The transition at IMMoo is a lot of fun as you run through a crowd then up three flights of a helix parking structure full of screaming fans. It’s exciting, and a rush. The changing tents are inside the convention center, then you run out to your bike and head back down the helix.

Bike:
As I noted earlier, the bike course is TOUGH but fun. The route is a double lollipop that goes through several small towns. I rolled out well and passed quite a few people in the first 12 miles of the bike. As the race thinned out, I settled in to my effort, which I watched closely on the climbs. At about mile 22, we reached a short but stout climb that is located by the Newcomb’s parents house. We knew the Granpa Bob and Chris (grandmother) would be on the hill cheering. Sure enough, when I rode by they were up there with HUGE signs and smiles. I cruised over to them and gave them both high fives! It was great to see them.

The hills on this course are not killer individually, but they are relentless. The hardest climb is Sauk Pass, which is where many fans lined the streets partying and cheering. They are so much fun that you almost forget about the climb. Near the top of the climb, I saw the Newcomb clan on the side cheering. I shouted to them and got some support before dropping down the back side of the climb.

I kept rolling the bike course and stuck the plan for an easier effort and natural nutrition. The second loop was fairly uneventful, except for when I came down one of the fastest descents I saw Bret and Gus on the side of the road on their bikes. I gave them the “hang loose” sign as I blazed by at 45mph.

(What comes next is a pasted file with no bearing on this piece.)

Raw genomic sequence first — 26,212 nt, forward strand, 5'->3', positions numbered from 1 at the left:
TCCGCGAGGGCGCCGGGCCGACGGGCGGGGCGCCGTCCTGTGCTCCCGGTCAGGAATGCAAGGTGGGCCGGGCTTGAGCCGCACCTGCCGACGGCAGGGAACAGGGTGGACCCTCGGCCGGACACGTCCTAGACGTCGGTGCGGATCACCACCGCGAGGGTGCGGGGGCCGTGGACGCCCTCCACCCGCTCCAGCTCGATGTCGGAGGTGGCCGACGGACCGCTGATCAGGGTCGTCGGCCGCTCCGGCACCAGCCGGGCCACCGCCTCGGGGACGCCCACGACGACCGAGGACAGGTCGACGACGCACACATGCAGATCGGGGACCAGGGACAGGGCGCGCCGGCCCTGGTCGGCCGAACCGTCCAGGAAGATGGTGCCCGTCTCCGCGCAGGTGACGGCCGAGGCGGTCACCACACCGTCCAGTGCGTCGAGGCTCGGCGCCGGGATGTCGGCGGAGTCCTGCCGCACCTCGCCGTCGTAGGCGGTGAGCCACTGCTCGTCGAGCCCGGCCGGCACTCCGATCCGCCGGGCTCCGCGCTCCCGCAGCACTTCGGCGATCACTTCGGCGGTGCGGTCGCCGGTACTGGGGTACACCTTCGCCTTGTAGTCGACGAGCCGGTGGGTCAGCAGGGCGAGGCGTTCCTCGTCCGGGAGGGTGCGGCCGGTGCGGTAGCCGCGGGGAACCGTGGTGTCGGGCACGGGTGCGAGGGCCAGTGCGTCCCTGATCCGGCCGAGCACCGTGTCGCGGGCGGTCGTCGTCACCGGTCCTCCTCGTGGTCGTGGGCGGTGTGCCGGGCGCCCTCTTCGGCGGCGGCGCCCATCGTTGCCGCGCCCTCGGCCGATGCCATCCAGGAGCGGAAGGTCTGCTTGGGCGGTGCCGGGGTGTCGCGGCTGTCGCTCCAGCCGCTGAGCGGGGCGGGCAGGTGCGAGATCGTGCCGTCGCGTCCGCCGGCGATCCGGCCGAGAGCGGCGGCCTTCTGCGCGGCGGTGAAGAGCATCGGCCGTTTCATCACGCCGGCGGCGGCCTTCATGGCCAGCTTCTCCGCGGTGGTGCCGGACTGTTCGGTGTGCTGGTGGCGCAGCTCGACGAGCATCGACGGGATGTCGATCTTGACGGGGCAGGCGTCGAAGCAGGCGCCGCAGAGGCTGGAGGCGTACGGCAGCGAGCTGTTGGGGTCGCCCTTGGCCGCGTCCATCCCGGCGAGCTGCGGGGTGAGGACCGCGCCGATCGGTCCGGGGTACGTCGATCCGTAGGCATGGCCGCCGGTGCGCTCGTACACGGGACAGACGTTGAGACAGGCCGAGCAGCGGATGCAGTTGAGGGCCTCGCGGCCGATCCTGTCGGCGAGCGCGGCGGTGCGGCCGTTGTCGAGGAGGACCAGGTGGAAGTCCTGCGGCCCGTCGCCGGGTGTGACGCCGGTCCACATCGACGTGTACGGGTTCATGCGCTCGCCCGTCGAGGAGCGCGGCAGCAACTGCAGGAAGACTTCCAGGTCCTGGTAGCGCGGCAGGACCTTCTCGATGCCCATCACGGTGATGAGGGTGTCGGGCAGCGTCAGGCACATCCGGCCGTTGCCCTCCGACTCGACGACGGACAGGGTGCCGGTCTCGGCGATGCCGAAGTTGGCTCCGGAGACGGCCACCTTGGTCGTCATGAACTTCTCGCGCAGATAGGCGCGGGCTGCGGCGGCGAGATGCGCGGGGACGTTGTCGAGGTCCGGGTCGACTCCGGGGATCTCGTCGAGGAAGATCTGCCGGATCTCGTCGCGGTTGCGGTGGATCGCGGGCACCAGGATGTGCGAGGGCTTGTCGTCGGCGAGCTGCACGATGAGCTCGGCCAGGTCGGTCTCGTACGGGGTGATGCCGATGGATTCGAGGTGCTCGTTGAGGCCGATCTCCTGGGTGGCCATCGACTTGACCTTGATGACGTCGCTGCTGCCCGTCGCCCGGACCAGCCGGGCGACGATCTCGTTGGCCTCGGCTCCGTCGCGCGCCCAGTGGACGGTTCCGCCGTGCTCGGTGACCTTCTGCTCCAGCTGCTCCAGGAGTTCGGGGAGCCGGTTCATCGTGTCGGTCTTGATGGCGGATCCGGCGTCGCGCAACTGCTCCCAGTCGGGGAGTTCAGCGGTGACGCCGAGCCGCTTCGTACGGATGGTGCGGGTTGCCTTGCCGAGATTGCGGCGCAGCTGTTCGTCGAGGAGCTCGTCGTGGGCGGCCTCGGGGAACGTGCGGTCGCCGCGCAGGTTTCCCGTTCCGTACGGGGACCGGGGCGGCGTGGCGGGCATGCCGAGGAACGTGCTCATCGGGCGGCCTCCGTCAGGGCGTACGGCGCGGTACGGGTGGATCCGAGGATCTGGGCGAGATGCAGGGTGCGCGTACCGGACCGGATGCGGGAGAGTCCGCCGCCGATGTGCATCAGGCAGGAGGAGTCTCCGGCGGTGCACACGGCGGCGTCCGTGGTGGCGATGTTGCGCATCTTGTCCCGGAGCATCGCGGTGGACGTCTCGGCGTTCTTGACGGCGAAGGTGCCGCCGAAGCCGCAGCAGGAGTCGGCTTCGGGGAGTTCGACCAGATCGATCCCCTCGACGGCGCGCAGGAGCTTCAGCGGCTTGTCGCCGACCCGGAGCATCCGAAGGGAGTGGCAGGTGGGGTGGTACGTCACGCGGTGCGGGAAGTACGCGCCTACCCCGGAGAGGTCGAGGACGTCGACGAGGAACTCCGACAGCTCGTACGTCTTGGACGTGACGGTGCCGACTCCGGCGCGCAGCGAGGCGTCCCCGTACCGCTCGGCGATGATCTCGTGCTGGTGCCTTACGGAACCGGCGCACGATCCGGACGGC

I arrived at T2 with a bike split of 5:29 (20.4 mph), right on target. T2 was nothing spectacular. As I left though, my back felt locked up, and I knew it would take a bit to unlock it.

The marathon course at Wisconsin is basically a two loop out and back that weaves through downtown and the University of Wisconsin. The fans on the run are AWESOME. They are best downtown near the capital, on State St (bar area) and on the back end of the loop out where you can see runners come by three times in a matter of minutes.

At mile 3 or so, you enter in to the U of W football stadium and do a loop around the field. This is a strange feeling. Being in such a huge stadium that is deathly quiet is surreal, but also fun. At mile 6 I saw Whit heading the other way. She didn’t look great, but gave me a look that said she loved me. It made my heart happy to see she was ok.

I cruised along until about mile 16 where I once again hit the wall, and had to start walking aid stations. I’ve got to figure this part out as it gets me every time. Regardless of the slowing pace and walking, I kept plugging along and couldn’t have been more relieved than when I saw that 25 mile marker. I kicked it in and saw the entire Newcomb clan on the sides as I neared the finish line. I gave them high-fives, crossed the line, and was greeted by Whit. Now this was the way to finish an Ironman!


Though I’m not particularly happy with my time, 10:51, I enjoyed this race to the utmost. I love Madison, the people are outstanding. The Newcomb family, well, they will be life-long friends. They were nothing short of “family” to us and we owe them more than we’ll be able to repay in the near future.

Now that triathlon season is over for Whit and I, we will plan for a 3 day bicycle tour of eastern Colorado in a couple of weeks, followed by a 50k in a month! No rest for the weary, but all these events will be low-key, high-enjoyment.